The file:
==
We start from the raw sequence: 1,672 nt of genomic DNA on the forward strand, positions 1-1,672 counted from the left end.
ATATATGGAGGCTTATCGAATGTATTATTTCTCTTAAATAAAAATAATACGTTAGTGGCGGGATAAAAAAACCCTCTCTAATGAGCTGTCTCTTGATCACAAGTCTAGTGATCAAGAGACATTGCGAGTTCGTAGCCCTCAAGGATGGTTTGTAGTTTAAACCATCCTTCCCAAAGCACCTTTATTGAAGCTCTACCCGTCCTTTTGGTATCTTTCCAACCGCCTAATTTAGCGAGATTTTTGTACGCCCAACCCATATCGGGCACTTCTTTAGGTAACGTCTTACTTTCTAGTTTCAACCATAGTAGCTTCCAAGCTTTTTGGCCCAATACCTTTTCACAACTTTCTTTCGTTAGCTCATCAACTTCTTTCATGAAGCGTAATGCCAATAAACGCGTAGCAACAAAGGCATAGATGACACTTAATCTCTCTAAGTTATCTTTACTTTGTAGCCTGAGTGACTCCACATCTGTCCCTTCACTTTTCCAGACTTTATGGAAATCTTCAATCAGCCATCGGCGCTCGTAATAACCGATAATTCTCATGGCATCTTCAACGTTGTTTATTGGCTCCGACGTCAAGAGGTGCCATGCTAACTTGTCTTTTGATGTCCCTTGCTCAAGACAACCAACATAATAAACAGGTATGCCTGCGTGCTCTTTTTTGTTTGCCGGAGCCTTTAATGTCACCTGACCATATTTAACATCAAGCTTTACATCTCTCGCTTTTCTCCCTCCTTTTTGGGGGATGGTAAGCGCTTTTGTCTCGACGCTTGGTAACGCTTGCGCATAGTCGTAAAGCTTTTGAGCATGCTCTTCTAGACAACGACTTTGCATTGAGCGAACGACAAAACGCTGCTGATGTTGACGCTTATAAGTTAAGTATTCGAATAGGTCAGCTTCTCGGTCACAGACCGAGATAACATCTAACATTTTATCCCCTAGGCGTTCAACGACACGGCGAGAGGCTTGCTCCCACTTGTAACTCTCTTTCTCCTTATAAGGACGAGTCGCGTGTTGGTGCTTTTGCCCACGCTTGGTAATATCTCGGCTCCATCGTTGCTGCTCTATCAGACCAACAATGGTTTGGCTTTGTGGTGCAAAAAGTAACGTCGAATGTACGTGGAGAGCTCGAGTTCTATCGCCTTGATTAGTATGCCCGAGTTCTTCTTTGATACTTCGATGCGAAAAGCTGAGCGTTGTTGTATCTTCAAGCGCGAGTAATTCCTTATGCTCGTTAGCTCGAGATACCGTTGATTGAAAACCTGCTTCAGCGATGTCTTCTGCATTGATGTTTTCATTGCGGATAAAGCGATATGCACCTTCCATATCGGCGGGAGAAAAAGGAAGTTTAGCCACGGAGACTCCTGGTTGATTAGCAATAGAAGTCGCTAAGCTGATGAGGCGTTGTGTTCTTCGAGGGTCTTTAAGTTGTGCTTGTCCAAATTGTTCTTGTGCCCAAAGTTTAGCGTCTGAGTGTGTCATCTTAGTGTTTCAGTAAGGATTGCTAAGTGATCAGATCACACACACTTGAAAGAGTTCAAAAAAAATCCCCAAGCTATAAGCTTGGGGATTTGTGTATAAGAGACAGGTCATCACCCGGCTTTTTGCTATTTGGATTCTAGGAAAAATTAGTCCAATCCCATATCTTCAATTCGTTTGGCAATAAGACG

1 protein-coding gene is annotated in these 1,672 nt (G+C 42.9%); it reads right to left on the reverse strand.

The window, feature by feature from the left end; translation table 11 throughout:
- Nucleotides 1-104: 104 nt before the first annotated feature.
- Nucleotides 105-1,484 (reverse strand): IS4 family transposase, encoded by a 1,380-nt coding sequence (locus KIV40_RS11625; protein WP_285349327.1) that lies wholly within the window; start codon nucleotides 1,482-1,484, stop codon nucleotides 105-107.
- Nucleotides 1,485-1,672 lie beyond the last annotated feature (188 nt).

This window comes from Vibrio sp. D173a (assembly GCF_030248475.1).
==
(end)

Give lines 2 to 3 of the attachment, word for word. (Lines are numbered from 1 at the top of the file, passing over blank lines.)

ATATATGGAGGCTTATCGAATGTATTATTTCTCTTAAATAAAAATAATACGTTAGTGGCGGGATAAAAAAACCCTCTCTAATGAGCTGTCTCTTGATCACAAGTCTAGTGATCAAGAGACATTGCGAGTTCGTAGCCCTCAAGGATGGTTTGTAGTTTAAACCATCCTTCCCAAAGCACCTTTATTGAAGCTCTACCCGTCCTTTTGGTATCTTTCCAACCGCCTAATTTAGCGAGATTTTTGTACGCCCAACCCATATCGGGCACTTCTTTAGGTAACGTCTTACTTTCTAGTTTCAACCATAGTAGCTTCCAAGCTTTTTGGCCCAATACCTTTTCACAACTTTCTTTCGTTAGCTCATCAACTTCTTTCATGAAGCGTAATGCCAATAAACGCGTAGCAACAAAGGCATAGATGACACTTAATCTCTCTAAGTTATCTTTACTTTGTAGCCTGAGTGACTCCACATCTGTCCCTTCACTTTTCCAGACTTTATGGAAATCTTCAATCAGCCATCGGCGCTCGTAATAACCGATAATTCTCATGGCATCTTCAACGTTGTTTATTGGCTCCGACGTCAAGAGGTGCCATGCTAACTTGTCTTTTGATGTCCCTTGCTCAAGACAACCAACATAATAAACAGGTATGCCTGCGTGCTCTTTTTTGTTTGCCGGAGCCTTTAATGTCACCTGACCATATTTAACATCAAGCTTTACATCTCTCGCTTTTCTCCCTCCTTTTTGGGGGATGGTAAGCGCTTTTGTCTCGACGCTTGGTAACGCTTGCGCATAGTCGTAAAGCTTTTGAGCATGCTCTTCTAGACAACGACTTTGCATTGAGCGAACGACAAAACGCTGCTGATGTTGACGCTTATAAGTTAAGTATTCGAATAGGTCAGCTTCTCGGTCACAGACCGAGATAACATCTAACATTTTATCCCCTAGGCGTTCAACGACACGGCGAGAGGCTTGCTCCCACTTGTAACTCTCTTTCTCCTTATAAGGACGAGTCGCGTGTTGGTGCTTTTGCCCACGCTTGGTAATATCTCGGCTCCATCGTTGCTGCTCTATCAGACCAACAATGGTTTGGCTTTGTGGTGCAAAAAGTAACGTCGAATGTACGTGGAGAGCTCGAGTTCTATCGCCTTGATTAGTATGCCCGAGTTCTTCTTTGATACTTCGATGCGAAAAGCTGAGCGTTGTTGTATCTTCAAGCGCGAGTAATTCCTTATGCTCGTTAGCTCGAGATACCGTTGATTGAAAACCTGCTTCAGCGATGTCTTCTGCATTGATGTTTTCATTGCGGATAAAGCGATATGCACCTTCCATATCGGCGGGAGAAAAAGGAAGTTTAGCCACGGAGACTCCTGGTTGATTAGCAATAGAAGTCGCTAAGCTGATGAGGCGTTGTGTTCTTCGAGGGTCTTTAAGTTGTGCTTGTCCAAATTGTTCTTGTGCCCAAAGTTTAGCGTCTGAGTGTGTCATCTTAGTGTTTCAGTAAGGATTGCTAAGTGATCAGATCACACACACTTGAAAGAGTTCAAAAAAAATCCCCAAGCTATAAGCTTGGGGATTTGTGTATAAGAGACAGGTCATCACCCGGCTTTTTGCTATTTGGATTCTAGGAAAAATTAGTCCAATCCCATATCTTCAATTCGTTTGGCAATAAGACG

1 protein-coding gene is annotated in these 1,672 nt (G+C 42.9%); it reads right to left on the reverse strand.